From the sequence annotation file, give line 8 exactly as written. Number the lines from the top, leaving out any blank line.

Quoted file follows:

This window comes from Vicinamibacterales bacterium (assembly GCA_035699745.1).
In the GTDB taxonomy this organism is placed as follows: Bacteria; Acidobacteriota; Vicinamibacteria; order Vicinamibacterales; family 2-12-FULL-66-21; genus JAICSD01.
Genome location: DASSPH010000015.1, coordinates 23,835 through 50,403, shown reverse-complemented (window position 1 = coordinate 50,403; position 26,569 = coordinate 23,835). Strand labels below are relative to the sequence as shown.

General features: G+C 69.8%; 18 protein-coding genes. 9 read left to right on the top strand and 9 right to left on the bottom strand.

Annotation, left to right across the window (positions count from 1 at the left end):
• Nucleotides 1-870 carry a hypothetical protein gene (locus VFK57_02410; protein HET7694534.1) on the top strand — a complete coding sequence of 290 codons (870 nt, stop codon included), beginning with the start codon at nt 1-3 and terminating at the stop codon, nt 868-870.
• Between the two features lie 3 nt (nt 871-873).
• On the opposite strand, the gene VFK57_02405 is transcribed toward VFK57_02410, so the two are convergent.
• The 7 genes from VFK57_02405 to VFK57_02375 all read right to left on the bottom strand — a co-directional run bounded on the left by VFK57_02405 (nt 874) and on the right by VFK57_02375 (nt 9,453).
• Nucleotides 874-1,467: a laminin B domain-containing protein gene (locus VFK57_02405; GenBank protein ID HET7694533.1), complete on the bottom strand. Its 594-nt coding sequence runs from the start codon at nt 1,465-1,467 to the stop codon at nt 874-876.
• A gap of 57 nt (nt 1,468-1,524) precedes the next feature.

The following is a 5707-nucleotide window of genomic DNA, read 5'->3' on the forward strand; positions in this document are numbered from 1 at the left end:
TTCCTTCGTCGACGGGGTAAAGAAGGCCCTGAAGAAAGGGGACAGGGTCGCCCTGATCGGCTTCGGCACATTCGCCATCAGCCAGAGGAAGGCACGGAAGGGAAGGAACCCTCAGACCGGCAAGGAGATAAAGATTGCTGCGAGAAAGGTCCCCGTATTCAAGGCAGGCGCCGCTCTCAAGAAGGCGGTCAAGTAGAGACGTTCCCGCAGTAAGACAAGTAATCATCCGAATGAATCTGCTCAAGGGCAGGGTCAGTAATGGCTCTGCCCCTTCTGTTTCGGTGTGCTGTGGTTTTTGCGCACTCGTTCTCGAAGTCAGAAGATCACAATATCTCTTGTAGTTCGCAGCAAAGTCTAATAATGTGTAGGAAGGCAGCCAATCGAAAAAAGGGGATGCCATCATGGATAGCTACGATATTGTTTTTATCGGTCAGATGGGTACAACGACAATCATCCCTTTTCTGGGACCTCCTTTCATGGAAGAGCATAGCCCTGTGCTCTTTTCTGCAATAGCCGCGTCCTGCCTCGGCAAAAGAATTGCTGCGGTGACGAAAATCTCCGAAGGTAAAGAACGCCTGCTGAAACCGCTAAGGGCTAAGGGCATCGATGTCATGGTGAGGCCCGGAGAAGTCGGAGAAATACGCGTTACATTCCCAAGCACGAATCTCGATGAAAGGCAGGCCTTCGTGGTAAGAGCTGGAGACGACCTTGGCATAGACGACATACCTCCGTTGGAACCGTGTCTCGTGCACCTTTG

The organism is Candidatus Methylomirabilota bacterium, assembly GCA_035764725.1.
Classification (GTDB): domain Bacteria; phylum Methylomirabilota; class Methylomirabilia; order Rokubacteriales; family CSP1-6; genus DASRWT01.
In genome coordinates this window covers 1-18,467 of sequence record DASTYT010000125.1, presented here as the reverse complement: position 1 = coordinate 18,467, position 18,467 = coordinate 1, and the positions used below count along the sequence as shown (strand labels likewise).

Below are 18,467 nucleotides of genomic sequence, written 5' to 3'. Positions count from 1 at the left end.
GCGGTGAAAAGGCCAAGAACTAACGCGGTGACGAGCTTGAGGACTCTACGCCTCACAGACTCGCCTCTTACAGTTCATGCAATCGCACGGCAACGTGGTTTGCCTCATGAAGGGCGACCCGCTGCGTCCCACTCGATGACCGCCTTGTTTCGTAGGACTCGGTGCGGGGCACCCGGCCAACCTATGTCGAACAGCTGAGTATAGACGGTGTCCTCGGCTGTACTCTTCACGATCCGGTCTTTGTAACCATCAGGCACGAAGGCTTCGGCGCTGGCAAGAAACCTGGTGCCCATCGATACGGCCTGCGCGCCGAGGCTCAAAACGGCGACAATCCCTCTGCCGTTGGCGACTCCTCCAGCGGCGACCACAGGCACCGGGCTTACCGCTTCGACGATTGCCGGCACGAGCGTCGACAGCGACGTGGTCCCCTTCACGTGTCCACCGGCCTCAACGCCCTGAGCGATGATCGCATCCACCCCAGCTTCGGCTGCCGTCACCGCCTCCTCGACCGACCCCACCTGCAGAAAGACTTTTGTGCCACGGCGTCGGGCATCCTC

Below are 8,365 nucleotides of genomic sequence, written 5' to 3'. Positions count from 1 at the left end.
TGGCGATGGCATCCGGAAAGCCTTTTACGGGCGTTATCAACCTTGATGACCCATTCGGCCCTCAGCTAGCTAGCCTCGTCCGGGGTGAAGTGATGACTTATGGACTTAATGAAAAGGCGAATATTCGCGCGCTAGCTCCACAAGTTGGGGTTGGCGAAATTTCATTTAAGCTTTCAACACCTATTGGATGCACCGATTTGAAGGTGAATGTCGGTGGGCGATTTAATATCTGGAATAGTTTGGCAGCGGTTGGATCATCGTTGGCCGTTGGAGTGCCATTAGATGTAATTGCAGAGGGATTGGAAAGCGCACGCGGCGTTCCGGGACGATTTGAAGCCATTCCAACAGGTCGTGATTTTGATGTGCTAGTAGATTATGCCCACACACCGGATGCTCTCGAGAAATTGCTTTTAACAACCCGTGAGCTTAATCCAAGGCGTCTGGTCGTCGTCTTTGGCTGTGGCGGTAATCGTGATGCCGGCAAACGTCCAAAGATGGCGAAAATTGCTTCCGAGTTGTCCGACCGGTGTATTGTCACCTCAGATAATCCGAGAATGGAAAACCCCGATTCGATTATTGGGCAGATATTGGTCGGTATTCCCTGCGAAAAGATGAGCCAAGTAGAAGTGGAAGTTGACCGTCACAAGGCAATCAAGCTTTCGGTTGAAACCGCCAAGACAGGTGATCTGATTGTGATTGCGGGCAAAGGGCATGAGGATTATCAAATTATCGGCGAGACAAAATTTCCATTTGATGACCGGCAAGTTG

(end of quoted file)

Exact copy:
• On the opposite strand, the gene VFK57_02405 is transcribed toward VFK57_02410, so the two are convergent.